The Leader of the All Progressives Congress, APC, and former Lagos State Governor, Asiwaju Bola Ahmed Tinubu, has said that the current insecurity problem ravaging Nigeria can be tackled with economic solution and not with the use of force.
He made the speech while he was speaking in Kaduna on Saturday at the 11th Annual Arewa House Lecture in Honour of the Premier of Northern Nigeria, Sir Ahmadu Bello.
The former governor said that the present insecurity issues are essentially of an economic origin and must also have an economic solution.
He goes further to say that enhanced security measures may be the necessary first step, but arguing that it cannot be the only step, saying that Nigeria cannot resolve the insecurity problem by holding on to one-dimensional solution.
He noted, “Urban populations are growing but urban jobs are not. Here, government must implement a national industrial policy to encourage key industries that will begin to employ this growing urban work force.”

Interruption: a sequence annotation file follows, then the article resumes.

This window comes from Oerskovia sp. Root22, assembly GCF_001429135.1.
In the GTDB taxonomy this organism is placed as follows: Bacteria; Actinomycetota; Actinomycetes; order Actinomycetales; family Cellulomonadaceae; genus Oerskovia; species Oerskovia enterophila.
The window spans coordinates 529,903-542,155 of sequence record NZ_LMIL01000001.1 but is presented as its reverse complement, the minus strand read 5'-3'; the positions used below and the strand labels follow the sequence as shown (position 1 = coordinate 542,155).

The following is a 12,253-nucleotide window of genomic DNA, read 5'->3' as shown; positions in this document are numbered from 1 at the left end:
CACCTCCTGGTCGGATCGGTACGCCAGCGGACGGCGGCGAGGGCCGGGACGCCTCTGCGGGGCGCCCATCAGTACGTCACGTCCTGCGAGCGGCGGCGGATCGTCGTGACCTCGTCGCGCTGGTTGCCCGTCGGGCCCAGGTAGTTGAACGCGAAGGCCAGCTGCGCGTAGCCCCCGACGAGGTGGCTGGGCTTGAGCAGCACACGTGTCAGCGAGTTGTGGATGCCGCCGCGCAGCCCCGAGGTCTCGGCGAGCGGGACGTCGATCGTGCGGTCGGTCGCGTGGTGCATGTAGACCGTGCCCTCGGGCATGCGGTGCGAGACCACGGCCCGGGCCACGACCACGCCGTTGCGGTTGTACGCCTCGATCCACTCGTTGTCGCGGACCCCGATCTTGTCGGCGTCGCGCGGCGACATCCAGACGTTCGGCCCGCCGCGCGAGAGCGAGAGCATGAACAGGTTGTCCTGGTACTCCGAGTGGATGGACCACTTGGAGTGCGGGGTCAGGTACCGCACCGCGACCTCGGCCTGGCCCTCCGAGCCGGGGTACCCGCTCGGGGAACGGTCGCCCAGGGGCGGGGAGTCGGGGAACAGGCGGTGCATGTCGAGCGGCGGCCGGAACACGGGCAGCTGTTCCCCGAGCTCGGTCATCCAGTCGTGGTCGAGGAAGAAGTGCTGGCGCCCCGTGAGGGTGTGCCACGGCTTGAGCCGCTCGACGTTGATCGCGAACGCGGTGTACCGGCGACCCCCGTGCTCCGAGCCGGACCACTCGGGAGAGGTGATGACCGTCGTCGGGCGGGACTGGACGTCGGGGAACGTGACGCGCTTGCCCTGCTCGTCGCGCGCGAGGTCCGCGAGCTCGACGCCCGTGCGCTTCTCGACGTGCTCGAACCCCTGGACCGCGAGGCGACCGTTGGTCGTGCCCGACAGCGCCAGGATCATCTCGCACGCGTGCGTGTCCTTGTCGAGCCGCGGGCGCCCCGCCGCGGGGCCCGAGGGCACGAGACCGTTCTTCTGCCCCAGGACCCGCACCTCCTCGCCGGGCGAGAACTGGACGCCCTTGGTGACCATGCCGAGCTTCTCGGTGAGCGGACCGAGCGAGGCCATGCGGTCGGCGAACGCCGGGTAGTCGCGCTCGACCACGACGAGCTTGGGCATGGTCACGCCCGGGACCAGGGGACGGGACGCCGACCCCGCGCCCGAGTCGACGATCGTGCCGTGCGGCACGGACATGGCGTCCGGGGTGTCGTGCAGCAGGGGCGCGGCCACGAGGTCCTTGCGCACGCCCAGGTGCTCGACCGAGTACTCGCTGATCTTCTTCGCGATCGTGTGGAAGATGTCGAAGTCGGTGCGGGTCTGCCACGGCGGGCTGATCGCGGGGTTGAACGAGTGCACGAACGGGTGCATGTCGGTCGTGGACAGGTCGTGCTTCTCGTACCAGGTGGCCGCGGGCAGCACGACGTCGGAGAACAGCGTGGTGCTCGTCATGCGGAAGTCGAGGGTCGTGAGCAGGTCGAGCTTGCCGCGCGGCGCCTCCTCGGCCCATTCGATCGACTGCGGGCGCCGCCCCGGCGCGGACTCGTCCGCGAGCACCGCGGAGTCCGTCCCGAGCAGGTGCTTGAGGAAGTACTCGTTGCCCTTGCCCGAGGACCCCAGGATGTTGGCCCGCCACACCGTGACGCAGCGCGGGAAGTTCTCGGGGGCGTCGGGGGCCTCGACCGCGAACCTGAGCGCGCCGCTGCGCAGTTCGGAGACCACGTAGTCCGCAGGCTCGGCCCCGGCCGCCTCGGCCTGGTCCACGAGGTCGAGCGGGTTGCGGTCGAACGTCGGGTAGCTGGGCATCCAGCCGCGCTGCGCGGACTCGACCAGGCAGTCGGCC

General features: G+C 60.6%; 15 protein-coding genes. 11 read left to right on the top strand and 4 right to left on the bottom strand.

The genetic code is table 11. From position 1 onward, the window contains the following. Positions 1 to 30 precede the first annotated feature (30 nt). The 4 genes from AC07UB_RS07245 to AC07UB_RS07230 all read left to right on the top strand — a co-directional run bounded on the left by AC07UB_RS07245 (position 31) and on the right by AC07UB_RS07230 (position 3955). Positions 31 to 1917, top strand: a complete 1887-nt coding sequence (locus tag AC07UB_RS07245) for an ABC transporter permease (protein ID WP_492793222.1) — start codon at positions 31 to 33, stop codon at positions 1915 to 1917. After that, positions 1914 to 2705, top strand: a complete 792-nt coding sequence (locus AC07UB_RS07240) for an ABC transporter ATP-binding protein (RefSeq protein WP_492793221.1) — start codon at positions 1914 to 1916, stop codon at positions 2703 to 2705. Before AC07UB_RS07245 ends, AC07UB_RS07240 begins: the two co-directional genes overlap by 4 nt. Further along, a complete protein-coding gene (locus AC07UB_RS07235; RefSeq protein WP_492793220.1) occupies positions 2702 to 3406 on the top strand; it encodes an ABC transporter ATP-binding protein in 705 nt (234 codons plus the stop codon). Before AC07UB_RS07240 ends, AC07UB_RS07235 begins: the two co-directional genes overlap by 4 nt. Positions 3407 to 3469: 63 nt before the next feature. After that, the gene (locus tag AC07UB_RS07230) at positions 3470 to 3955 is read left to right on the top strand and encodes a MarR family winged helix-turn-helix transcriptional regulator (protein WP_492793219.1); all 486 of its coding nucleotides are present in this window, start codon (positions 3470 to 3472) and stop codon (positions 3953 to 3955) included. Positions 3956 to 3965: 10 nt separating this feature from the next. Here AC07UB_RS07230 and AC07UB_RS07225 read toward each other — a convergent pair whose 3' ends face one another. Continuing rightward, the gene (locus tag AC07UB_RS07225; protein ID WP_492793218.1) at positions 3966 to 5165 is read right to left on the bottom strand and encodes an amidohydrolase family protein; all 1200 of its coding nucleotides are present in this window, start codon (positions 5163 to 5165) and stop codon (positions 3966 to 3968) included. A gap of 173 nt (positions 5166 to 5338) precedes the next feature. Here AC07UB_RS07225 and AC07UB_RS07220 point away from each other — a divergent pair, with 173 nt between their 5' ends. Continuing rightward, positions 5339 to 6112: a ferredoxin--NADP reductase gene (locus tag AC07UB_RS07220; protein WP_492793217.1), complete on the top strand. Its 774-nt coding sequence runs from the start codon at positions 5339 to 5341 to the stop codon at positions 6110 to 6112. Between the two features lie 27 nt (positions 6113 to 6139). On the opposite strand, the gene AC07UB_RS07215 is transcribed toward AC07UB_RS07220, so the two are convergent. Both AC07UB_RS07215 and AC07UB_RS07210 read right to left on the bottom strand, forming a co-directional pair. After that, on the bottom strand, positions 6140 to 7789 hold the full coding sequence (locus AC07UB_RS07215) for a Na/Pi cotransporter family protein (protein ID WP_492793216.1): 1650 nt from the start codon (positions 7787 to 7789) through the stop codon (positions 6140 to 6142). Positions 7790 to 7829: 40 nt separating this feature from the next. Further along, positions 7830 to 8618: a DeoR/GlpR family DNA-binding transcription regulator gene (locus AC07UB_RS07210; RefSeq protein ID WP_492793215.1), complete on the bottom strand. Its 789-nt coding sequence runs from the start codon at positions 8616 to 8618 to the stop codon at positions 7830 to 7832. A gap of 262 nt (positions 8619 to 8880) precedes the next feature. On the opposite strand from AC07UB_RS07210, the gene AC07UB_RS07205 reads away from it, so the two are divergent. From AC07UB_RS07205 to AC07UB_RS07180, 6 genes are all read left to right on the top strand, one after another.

“Like I said in my recent statement on the pressing issue of the herder and farmer dispute, we must appreciate that martial security measures alone will not suffice. Problems that are essentially of an economic origin must also have an economic solution. Enhanced security may be the necessary first step, but it cannot be the only step.”
The formal governor also highlighted that the issue of insecurity, poverty, unemployment and extremism have many things to do with governance over the years.
He added, “We would do well to more critically study how other populous nations such as the UK, US, Germany and China charted their course during their formative years. You will see that they did not adhere to small government or the purportedly free market. Government engaged in massive spending on infrastructure and education while also engaging in policies that protected industrial development and key aspects of the agricultural sector. Only when they mature and held advantages over other nations, did the UK and US begin to champion free markets and small government. We would do well to understand this history and learn what it means for our own pursuit of development.”